4. There are 3 types of Down syndrome
One of the significant facts about Down syndrome is that there are 3 kinds. To get a more in-depth idea of these types, we need to know about two other concepts:
- Our chromosomes are in every cell of our body.
- When experts analyze chromosomes (karyotyping), they identify them by number; hence we have chromosome pair #1, chromosome pair #2, up to chromosome pair #23.
Now, here are the 3 types of Down syndrome:
- Trisomy 21 – The most common type occurring in about 95% of Down syndrome cases. Instead of just two, there are three chromosome 21; it occurs in all the body cells.
- Translocation – This accounts for about 4% of Down syndrome cases. It happens when an extra part of or a full chromosome 21 can be found in another pair. For instance, there is an extra chromosome 21 in what was supposed to be pair #14.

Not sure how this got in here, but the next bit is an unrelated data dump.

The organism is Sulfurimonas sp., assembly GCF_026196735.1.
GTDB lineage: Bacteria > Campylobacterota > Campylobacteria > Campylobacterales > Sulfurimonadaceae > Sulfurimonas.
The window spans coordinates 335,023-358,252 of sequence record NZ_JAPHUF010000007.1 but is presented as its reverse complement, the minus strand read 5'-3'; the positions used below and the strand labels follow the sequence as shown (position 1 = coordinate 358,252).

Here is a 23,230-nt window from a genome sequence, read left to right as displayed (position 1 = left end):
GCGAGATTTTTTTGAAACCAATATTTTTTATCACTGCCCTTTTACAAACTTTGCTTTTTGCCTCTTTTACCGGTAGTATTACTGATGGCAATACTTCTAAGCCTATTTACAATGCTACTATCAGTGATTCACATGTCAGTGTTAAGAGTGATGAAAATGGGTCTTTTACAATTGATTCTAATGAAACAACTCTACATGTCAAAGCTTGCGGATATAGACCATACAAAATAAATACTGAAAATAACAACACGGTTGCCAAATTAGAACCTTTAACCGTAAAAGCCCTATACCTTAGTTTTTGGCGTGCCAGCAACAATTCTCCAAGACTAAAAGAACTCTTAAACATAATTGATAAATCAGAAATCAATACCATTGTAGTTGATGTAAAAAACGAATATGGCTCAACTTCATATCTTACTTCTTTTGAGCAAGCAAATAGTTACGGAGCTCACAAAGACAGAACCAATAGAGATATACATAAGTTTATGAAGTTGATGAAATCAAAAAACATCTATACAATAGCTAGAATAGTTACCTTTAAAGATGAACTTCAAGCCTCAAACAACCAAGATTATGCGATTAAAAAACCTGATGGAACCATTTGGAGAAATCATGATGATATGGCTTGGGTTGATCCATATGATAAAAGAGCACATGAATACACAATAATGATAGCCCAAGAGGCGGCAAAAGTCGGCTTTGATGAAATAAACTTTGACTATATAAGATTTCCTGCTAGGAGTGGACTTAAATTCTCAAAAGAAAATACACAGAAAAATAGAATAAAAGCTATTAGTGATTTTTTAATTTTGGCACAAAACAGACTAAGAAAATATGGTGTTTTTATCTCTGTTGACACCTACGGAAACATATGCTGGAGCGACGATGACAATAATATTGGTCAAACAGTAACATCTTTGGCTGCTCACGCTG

- Mosaicism – The rarest type. It happens when some cells in the body have 46 chromosomes, while other cells have 47 because of an extra chromosome 21.
5. There’s no way to “predict” the full impact of Down syndrome on the child
A mother can undergo screening tests to assess the risk of having a baby with Down syndrome; however, these tests (ultrasound, blood tests, etc.) cannot offer a definitive diagnosis.
The diagnosis options are to check their amniotic fluid (amniocentesis) or cell samples from the placenta (chorionic villus sampling) for abnormal chromosomes. The concern is that these tests often have risks for both mother and child.
At birth, the doctors can look for the physical signs; likewise, they can also take blood samples to do karyotyping.
But even with these strategies, there’s still no way to predict how the condition will influence a child’s life.